A Dark Dragon is one of the most polarizing games I’ve ever played. It’s one that I’ve played excessive amounts of without knowing whether I like it or not. This predicament frustrates me, as it means that I must play more of it to truly understand what this game is, and what it’s trying to do.
On one side, A Dark Dragon is a blend of genres, mixing them together with a degree of skill. It’s text-based with the resource and base management of strategy/simulation games along with the overworld exploration and turn-based combat of an RPG. You allocate villagers to different jobs, e.g. gathering wood, checking traps, making leather, etc, until you eventually make a compass allowing you to traverse the overworld, which is filled with random encounters and caves to explore. This aspect of the game is compelling; the exploration is challenging enough to keep me on my toes, and the decision making involved in crafting is especially rewarding. And running out of water before making it back to town is a devastating experience, one that I can’t help but enjoy.
The issue that I have with A Dark Dragon, the reason I have conflicting opinions on it, is its use of in-app purchases. It’s not pay-to-win so much as it is pay-to-save hours and hours of time that would be spent grinding. A Dark Dragon is the perfect example of a game in which the micro-transactions negatively affect the balance of the game. I had to grind my way, spending countless hours gathering resources to craft some armor, only to have the next mandatory upgrade cost twice as much resources and twice as much time, and I could only respond with a frustrated sigh.
Steering away from the business model, SpongeMobile’s offering to the contemporary Android RPG cannon also has an issue with its story, i.e. there is none, but there really should be. The World is intriguing and begs you to ask questions about it. There’s a black ghostly figure that speaks at the start. Who or what is it? Who are these hooded people that come into your village? What is the Dark Dragon and why should I care about it? One look at the title screen is enough to fill you with both dread and wonder. However the game gives you nothing but vague exposition and an abundance of typos, causing me to question whether I’m putting more care into the game than the developers put into making it.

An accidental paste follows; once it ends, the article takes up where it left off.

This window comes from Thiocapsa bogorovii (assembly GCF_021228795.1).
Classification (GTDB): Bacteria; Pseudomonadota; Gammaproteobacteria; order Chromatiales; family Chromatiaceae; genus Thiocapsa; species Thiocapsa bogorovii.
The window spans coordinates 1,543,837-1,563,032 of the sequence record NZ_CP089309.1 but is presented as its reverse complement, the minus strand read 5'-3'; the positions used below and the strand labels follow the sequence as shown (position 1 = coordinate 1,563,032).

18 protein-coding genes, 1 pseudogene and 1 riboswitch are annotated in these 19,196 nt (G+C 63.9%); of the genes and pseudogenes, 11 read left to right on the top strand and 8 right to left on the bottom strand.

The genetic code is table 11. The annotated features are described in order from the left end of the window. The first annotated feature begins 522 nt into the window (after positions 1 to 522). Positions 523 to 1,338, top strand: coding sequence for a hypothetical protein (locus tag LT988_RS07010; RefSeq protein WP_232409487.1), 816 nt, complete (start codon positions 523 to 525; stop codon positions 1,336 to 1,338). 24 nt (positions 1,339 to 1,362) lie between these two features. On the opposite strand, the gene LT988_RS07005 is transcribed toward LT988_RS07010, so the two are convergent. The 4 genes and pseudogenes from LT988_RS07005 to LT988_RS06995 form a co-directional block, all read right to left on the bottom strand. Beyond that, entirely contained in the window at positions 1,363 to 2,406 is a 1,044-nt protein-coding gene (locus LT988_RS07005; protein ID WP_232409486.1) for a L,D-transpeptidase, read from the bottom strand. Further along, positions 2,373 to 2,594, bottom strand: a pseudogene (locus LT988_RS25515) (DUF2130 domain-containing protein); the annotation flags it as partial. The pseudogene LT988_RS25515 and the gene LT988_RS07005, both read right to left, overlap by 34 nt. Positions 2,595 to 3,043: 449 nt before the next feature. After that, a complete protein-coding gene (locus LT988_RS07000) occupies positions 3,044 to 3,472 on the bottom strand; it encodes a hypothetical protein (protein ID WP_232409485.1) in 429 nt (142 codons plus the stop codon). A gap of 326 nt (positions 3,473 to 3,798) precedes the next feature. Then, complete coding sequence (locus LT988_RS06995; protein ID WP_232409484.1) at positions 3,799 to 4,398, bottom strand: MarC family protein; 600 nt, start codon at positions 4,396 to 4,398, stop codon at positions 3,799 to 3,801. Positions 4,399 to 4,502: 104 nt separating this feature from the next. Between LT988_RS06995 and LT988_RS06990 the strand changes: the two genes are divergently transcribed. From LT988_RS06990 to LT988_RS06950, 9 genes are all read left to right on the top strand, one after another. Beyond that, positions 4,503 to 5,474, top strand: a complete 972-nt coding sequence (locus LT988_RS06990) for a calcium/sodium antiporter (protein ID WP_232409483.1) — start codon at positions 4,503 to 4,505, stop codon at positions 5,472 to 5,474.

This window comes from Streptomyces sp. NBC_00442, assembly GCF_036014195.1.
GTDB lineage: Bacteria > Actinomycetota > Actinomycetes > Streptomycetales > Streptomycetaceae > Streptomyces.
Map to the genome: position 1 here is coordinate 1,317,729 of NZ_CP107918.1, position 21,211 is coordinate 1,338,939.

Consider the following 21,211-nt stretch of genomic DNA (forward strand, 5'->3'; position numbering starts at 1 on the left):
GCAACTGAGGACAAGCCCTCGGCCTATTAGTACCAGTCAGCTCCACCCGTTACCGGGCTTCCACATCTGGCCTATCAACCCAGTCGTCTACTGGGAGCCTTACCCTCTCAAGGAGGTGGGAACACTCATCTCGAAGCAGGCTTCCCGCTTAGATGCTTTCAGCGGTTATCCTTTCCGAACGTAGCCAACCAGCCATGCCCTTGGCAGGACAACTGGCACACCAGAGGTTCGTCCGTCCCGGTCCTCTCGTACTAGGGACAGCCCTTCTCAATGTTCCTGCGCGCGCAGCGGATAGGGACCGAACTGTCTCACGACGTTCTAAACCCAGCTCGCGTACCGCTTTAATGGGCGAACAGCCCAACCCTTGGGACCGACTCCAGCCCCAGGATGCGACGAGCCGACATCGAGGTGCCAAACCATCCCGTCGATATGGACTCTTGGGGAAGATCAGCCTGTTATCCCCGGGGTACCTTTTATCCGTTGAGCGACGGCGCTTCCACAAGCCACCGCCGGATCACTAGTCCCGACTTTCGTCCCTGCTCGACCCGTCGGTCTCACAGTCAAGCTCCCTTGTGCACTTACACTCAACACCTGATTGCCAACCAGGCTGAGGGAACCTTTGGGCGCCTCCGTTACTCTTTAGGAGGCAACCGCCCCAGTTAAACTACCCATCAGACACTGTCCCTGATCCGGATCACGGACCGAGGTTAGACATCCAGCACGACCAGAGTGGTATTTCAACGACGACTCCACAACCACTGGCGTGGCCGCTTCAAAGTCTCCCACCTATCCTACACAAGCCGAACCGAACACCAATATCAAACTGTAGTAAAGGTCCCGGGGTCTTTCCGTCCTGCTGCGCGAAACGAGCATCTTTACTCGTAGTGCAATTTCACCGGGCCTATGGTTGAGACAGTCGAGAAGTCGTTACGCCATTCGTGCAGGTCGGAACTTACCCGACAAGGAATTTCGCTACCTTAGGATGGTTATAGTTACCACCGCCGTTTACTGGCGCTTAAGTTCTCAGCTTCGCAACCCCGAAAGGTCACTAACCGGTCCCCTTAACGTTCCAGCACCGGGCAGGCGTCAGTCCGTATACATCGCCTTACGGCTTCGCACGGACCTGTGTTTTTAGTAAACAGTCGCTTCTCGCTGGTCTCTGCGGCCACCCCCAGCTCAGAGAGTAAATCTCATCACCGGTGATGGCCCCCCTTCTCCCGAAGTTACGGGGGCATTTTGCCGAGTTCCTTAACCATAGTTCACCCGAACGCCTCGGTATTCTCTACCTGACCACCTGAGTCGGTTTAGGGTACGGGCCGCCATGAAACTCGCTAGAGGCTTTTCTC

Then there are the boss fights, which by themselves are the same standard turn-based battles, only taking a little longer. When you kill the bosses, it initiates the most immersion breaking event I’ve ever seen: after exploring a dark cave or house, scrounging for supplies, dead bodies at every step, you meet the boss, kill it, and a victory theme straight out of Final Fantasy plays. Then you’re taken to the Google play page to rate the game, killing all tension and bringing the pace to a screeching halt.
It’s a real shame. I want to love this game, and I’ve spent enough time on it to suggest that I do. Yet I can’t bring myself to recommend it. A Dark Dragon is a game with striking visuals, a wonderfully dreary atmosphere, and tense exploration, but with priority placed on either wasting your time or your money.
Is it Hardcore?
A text-based RPG/simulation with a lot of potential and ambition. Unfortunately it’s wasted due to endless grinding and a poor business model.